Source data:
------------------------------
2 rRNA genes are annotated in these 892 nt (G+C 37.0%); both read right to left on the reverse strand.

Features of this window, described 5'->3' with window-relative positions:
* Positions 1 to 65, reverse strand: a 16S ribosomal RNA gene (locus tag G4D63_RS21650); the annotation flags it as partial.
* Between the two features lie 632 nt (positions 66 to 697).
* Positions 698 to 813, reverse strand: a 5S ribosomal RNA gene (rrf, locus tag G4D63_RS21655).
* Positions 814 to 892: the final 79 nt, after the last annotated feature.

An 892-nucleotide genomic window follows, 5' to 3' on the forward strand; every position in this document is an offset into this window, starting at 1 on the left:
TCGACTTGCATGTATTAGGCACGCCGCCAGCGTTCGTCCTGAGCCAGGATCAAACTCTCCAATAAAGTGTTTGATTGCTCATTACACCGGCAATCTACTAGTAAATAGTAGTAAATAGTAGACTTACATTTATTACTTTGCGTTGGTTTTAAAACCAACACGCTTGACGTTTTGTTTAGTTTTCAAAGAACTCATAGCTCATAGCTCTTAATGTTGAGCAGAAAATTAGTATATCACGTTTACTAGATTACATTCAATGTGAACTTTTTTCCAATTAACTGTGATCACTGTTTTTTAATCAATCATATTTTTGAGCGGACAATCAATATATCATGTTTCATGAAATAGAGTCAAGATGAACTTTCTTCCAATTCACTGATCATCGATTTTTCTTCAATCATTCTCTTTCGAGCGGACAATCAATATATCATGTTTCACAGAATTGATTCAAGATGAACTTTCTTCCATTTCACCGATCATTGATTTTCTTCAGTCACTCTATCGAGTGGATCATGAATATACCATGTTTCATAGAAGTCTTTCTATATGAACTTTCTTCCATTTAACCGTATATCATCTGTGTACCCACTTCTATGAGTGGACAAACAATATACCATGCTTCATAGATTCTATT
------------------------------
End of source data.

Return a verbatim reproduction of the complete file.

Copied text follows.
2 rRNA genes are annotated in these 892 nt (G+C 37.0%); both read right to left on the reverse strand.

Features of this window, described 5'->3' with window-relative positions:
* Positions 1 to 65, reverse strand: a 16S ribosomal RNA gene (locus tag G4D63_RS21650); the annotation flags it as partial.
* Between the two features lie 632 nt (positions 66 to 697).
* Positions 698 to 813, reverse strand: a 5S ribosomal RNA gene (rrf, locus tag G4D63_RS21655).
* Positions 814 to 892: the final 79 nt, after the last annotated feature.

An 892-nucleotide genomic window follows, 5' to 3' on the forward strand; every position in this document is an offset into this window, starting at 1 on the left:
TCGACTTGCATGTATTAGGCACGCCGCCAGCGTTCGTCCTGAGCCAGGATCAAACTCTCCAATAAAGTGTTTGATTGCTCATTACACCGGCAATCTACTAGTAAATAGTAGTAAATAGTAGACTTACATTTATTACTTTGCGTTGGTTTTAAAACCAACACGCTTGACGTTTTGTTTAGTTTTCAAAGAACTCATAGCTCATAGCTCTTAATGTTGAGCAGAAAATTAGTATATCACGTTTACTAGATTACATTCAATGTGAACTTTTTTCCAATTAACTGTGATCACTGTTTTTTAATCAATCATATTTTTGAGCGGACAATCAATATATCATGTTTCATGAAATAGAGTCAAGATGAACTTTCTTCCAATTCACTGATCATCGATTTTTCTTCAATCATTCTCTTTCGAGCGGACAATCAATATATCATGTTTCACAGAATTGATTCAAGATGAACTTTCTTCCATTTCACCGATCATTGATTTTCTTCAGTCACTCTATCGAGTGGATCATGAATATACCATGTTTCATAGAAGTCTTTCTATATGAACTTTCTTCCATTTAACCGTATATCATCTGTGTACCCACTTCTATGAGTGGACAAACAATATACCATGCTTCATAGATTCTATT